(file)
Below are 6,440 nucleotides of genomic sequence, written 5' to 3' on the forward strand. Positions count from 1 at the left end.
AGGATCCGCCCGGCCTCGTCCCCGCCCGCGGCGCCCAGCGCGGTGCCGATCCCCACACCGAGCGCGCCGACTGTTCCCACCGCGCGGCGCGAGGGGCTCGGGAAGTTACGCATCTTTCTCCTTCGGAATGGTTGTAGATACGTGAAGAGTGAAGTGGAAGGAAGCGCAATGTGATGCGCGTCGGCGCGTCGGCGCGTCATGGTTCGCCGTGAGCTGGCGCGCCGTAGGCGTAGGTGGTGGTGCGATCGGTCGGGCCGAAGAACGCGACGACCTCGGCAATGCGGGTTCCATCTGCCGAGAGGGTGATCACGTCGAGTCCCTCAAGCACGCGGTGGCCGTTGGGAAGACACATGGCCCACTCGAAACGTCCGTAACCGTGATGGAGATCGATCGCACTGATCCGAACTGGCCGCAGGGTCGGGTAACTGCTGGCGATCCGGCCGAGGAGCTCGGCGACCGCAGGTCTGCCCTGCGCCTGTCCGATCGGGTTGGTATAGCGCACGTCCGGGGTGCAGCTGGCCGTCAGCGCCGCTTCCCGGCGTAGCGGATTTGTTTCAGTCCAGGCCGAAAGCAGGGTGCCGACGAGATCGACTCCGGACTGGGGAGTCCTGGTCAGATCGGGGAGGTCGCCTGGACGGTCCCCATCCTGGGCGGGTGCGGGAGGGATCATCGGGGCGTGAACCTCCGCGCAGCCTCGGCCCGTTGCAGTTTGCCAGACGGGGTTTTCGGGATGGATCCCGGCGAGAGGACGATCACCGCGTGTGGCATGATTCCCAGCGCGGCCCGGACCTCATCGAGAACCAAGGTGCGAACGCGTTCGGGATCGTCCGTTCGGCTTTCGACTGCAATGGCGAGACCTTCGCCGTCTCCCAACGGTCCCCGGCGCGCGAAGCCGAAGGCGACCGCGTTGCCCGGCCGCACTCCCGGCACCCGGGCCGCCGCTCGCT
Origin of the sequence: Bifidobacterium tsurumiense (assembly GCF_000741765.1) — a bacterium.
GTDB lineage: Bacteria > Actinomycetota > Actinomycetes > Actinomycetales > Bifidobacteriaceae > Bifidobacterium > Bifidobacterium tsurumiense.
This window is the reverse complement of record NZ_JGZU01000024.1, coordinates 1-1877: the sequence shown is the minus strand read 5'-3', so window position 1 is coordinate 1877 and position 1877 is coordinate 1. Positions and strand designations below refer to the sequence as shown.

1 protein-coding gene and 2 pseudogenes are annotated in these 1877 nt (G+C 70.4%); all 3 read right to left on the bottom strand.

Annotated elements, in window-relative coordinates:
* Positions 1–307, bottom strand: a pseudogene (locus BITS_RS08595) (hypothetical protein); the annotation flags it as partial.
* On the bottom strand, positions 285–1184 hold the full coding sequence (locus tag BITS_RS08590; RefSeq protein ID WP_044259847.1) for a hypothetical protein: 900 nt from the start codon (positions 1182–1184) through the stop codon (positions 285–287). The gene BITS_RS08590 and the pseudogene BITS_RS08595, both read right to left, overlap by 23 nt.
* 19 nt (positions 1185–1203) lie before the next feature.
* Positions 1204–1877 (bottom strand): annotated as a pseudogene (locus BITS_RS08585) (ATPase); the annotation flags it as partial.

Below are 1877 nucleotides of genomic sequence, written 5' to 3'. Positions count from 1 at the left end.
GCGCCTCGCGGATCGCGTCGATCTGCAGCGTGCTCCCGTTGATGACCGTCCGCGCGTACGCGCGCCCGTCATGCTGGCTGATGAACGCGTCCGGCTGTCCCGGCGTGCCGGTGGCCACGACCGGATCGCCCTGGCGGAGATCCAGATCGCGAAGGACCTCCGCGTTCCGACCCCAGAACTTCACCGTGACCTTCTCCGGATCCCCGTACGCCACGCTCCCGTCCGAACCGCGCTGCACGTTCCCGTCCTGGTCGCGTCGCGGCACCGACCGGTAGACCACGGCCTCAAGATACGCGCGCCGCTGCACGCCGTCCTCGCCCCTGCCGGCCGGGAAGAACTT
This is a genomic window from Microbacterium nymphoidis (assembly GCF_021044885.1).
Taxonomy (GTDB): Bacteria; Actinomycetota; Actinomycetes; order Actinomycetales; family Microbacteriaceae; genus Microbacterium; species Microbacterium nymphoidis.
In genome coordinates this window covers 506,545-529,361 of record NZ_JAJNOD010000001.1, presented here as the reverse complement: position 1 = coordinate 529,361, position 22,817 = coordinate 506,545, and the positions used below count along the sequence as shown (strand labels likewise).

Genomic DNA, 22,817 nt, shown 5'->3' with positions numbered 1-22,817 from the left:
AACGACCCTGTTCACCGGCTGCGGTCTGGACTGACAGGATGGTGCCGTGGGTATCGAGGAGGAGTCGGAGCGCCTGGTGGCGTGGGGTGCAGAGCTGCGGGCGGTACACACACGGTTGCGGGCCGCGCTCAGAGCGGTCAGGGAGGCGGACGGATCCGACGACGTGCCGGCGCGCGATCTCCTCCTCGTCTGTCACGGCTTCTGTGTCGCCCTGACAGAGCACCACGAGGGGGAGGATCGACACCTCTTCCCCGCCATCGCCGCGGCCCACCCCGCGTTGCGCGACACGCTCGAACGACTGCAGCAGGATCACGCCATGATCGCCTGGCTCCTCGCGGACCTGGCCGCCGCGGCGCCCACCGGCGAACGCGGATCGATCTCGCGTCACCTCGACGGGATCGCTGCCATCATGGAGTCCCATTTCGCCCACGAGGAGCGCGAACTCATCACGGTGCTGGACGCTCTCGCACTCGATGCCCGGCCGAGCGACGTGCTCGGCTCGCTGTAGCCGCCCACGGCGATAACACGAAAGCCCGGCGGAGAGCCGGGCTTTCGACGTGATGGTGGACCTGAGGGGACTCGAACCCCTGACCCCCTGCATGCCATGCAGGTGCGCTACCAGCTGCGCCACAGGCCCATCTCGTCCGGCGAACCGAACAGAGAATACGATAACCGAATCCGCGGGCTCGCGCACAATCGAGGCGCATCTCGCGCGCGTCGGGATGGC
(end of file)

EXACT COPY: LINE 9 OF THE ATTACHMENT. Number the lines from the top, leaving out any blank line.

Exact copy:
* On the bottom strand, positions 285–1184 hold the full coding sequence (locus tag BITS_RS08590; RefSeq protein ID WP_044259847.1) for a hypothetical protein: 900 nt from the start codon (positions 1182–1184) through the stop codon (positions 285–287). The gene BITS_RS08590 and the pseudogene BITS_RS08595, both read right to left, overlap by 23 nt.